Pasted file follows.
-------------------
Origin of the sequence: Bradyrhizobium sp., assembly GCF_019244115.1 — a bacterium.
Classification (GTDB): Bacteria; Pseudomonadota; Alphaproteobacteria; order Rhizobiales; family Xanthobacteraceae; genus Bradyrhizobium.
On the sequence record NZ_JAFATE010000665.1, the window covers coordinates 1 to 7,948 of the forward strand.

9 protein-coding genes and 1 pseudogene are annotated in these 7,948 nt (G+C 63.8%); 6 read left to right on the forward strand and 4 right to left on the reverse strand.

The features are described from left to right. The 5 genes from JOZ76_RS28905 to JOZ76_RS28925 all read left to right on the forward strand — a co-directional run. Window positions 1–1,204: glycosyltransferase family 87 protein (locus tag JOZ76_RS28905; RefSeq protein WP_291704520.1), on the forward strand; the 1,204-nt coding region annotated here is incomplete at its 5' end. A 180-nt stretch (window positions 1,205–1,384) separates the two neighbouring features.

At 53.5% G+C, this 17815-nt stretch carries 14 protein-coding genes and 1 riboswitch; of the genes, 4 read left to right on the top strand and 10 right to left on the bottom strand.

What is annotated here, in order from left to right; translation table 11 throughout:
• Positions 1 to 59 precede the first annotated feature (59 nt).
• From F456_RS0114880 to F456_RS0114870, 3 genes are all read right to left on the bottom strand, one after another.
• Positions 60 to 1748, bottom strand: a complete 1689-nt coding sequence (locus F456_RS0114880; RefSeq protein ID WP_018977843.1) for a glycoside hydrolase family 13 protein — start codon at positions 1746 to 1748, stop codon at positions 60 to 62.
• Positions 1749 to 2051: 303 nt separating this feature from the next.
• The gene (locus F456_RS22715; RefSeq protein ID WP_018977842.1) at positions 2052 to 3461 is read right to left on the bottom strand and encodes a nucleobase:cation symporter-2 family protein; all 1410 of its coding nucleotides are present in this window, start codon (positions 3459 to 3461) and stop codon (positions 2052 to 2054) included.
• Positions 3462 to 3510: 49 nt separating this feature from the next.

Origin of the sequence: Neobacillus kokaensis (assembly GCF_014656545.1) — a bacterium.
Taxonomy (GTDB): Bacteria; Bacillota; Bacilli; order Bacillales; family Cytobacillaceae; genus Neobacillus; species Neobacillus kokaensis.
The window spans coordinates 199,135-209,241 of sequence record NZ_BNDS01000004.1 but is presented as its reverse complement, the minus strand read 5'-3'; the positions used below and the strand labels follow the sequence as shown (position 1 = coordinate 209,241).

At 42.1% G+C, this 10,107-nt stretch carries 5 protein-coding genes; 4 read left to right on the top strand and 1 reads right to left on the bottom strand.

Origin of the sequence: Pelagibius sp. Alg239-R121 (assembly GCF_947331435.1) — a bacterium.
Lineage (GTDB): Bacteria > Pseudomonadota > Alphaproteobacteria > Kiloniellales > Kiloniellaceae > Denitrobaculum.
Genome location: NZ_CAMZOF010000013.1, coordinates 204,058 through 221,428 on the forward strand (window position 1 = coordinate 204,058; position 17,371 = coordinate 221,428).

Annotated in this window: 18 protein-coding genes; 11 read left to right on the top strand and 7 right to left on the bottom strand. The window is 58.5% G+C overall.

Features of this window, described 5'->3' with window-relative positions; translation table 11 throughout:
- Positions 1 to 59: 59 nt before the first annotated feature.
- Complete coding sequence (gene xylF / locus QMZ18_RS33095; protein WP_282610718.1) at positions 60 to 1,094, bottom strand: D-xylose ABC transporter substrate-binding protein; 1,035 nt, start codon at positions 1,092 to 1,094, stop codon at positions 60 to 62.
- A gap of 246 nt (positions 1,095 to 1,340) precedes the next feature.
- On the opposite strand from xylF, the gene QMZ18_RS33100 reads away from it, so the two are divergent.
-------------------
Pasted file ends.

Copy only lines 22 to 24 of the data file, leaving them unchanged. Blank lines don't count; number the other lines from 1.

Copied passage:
Features of this window, described 5'->3' with window-relative positions; translation table 11 throughout:
- Positions 1 to 59: 59 nt before the first annotated feature.
- Complete coding sequence (gene xylF / locus QMZ18_RS33095; protein WP_282610718.1) at positions 60 to 1,094, bottom strand: D-xylose ABC transporter substrate-binding protein; 1,035 nt, start codon at positions 1,092 to 1,094, stop codon at positions 60 to 62.